Eskom meets with 70 private institutions about the electricity crisis

Power Utility Eskom met the chief executives and top leaders of 70 private institutions on Friday (July 29) to discuss possible solutions to the energy crisis.

“The aim of the discussions was to identify initiatives where the parties can work together and plant the seeds of opportunity to harness private sector investment capacity and reap the low-hanging fruit in the electricity sector,” said Eskom CEO Andre the Rider.

The chief executive shared Eskom’s strategy to address energy supply security by increasing capacity and reducing demand.

He called on business leaders to coordinate efforts to support the strategy by pursuing opportunities to make investments and realize savings benefits from the electricity sector reforms, as announced by President Cyril Ramaphosa.

The president announced measures to end the country’s power crisis on Monday, Bloomberg reported.

The state scrapped a 100-megawatt limit on plants, allowing companies to build power plants of any size without a license to meet their own needs and sell it to the grid.

The government also doubled the purchase of renewable energy to 5,200 megawatts.

A move that will accelerate the country’s shift from a reliance on coal for more than 80% of its power to harnessing the nation’s abundant wind and solar resources, Bloomberg said.

During the meeting on Friday, four areas were identified where business could make practical contributions to a sustainable electricity supply, Eskom said.

This included:

  • Opportunities to invest in own-generation projects and Independent Power Producers (IPPs) through land leasing and wheel arrangements.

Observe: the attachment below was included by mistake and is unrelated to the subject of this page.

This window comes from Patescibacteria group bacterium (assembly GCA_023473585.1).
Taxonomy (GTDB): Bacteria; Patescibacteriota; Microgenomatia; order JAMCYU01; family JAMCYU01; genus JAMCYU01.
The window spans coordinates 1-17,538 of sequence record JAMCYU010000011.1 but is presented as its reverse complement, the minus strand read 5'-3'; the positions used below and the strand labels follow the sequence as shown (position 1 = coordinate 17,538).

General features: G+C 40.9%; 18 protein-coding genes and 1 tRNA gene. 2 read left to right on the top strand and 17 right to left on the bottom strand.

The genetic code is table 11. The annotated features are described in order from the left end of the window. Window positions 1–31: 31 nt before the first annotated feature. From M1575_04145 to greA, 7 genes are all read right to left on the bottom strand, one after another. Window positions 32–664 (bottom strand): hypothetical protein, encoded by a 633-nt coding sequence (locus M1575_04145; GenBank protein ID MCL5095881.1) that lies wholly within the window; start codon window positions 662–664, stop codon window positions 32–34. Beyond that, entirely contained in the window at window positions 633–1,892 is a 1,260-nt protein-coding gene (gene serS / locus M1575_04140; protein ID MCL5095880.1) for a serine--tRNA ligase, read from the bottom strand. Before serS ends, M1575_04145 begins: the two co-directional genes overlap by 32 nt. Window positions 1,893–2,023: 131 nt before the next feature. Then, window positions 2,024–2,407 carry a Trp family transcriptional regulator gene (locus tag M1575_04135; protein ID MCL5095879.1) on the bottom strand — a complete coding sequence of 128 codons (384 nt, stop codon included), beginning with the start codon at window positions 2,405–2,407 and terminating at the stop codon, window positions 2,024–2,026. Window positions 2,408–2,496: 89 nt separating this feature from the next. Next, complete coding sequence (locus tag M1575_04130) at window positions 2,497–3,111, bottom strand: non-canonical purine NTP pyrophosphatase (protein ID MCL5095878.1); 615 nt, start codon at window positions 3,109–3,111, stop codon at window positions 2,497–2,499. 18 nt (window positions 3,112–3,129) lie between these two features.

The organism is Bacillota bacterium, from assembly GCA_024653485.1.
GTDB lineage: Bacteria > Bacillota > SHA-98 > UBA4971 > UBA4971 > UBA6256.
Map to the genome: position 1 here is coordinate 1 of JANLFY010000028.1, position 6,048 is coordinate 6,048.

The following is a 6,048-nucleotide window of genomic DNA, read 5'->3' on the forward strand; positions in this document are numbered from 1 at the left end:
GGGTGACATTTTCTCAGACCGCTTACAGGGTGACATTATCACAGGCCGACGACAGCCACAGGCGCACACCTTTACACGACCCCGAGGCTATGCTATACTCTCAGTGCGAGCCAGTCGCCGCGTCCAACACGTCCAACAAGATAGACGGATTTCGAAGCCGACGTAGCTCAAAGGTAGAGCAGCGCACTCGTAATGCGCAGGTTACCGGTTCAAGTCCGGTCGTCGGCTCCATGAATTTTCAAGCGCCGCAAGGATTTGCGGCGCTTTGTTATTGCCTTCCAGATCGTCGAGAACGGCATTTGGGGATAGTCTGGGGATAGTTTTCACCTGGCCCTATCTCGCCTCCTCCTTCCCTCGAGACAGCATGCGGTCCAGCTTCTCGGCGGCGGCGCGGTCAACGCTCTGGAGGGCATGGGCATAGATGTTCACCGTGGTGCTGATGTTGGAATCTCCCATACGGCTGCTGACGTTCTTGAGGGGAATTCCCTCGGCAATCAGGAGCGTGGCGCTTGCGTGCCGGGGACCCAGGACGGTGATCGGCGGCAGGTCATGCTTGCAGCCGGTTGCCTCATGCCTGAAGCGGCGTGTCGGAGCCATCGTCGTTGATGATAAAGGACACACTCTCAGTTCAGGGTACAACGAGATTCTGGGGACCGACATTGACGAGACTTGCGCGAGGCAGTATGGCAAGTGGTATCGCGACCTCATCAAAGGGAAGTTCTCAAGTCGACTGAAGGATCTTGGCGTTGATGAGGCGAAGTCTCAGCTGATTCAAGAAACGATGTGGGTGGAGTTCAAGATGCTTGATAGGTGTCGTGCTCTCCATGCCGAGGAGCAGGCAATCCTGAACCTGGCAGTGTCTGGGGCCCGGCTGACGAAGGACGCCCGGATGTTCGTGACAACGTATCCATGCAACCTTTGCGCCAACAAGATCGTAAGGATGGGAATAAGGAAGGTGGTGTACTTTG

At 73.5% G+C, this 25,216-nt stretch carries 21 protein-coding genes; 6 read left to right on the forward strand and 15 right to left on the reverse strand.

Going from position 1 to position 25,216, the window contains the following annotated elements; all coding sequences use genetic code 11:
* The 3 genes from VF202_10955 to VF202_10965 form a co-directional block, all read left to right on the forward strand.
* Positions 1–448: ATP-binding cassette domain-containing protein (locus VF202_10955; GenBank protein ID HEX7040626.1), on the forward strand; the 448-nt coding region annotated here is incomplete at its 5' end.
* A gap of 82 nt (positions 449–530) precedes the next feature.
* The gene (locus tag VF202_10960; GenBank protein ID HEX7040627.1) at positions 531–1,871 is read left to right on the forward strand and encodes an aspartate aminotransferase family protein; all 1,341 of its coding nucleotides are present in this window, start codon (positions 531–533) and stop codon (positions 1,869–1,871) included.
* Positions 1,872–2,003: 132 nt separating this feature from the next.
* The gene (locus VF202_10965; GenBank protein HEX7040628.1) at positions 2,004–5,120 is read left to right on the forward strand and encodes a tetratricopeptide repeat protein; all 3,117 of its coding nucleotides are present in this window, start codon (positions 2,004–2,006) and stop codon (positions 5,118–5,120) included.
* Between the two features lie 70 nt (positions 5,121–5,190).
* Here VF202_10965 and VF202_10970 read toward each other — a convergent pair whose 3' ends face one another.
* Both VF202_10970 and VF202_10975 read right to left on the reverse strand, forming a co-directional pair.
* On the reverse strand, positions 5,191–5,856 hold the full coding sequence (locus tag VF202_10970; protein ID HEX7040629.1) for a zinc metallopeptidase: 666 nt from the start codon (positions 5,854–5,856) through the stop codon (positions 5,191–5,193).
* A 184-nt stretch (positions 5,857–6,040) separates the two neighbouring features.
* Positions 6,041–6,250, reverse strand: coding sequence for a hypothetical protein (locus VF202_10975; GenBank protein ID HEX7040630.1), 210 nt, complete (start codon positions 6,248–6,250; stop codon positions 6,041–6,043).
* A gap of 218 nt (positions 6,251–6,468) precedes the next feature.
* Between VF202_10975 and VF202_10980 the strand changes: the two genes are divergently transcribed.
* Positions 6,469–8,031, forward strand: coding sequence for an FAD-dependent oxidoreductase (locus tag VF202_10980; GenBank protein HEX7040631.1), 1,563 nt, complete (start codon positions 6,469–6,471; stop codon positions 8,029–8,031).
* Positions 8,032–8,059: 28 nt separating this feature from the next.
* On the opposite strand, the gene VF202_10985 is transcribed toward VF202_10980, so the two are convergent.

• Encourage the economical use of electricity
  • Provide support for security interventions to protect electricity infrastructure against vandalism and theft
  • Contribute to the development and coordination of enabling policies related to the Fiscal and environmental, energy, and industrial sectors

President Ramaphosa’s plan literally opens the door for investors and entrepreneurs to provide solutions that can have many other indirect and positive impacts for our country, especially when it comes to job creation,” said Leila Fourie, CEO of JSE.

Eskom debt

South Africa’s plan to take over part of Eskom’s R396 billion debt is in the “right direction” because the power company is “too big to fail”, Mike Brown, chief executive of Nedbank Group.

South Africa’s Treasury is finalizing a plan to take over some of the utility’s debt to put the struggling electricity company on a sustainable footing, said Duncan Pieterse, head of asset and liability management at the National Treasury. in an interview Wednesday, as reported by Bloomberg.

That helped lower the company’s bond yields.

“It makes absolute sense to move some of Eskom’s unsustainable debt onto the government balance sheet,” Brown said in an interview in Johannesburg on Friday. “Because in every economic sense it is already there.”

“Electricity supply is a binding constraint on growth and employment, hence the president’s plan to fix that,” Brown said.

To read: Expect a massive electricity price hike to fund Ramaphosa’s energy plan: report

Eskom meets with 70 private institutions about the electricity crisis

Source link Eskom meets with 70 private institutions about the electricity crisis

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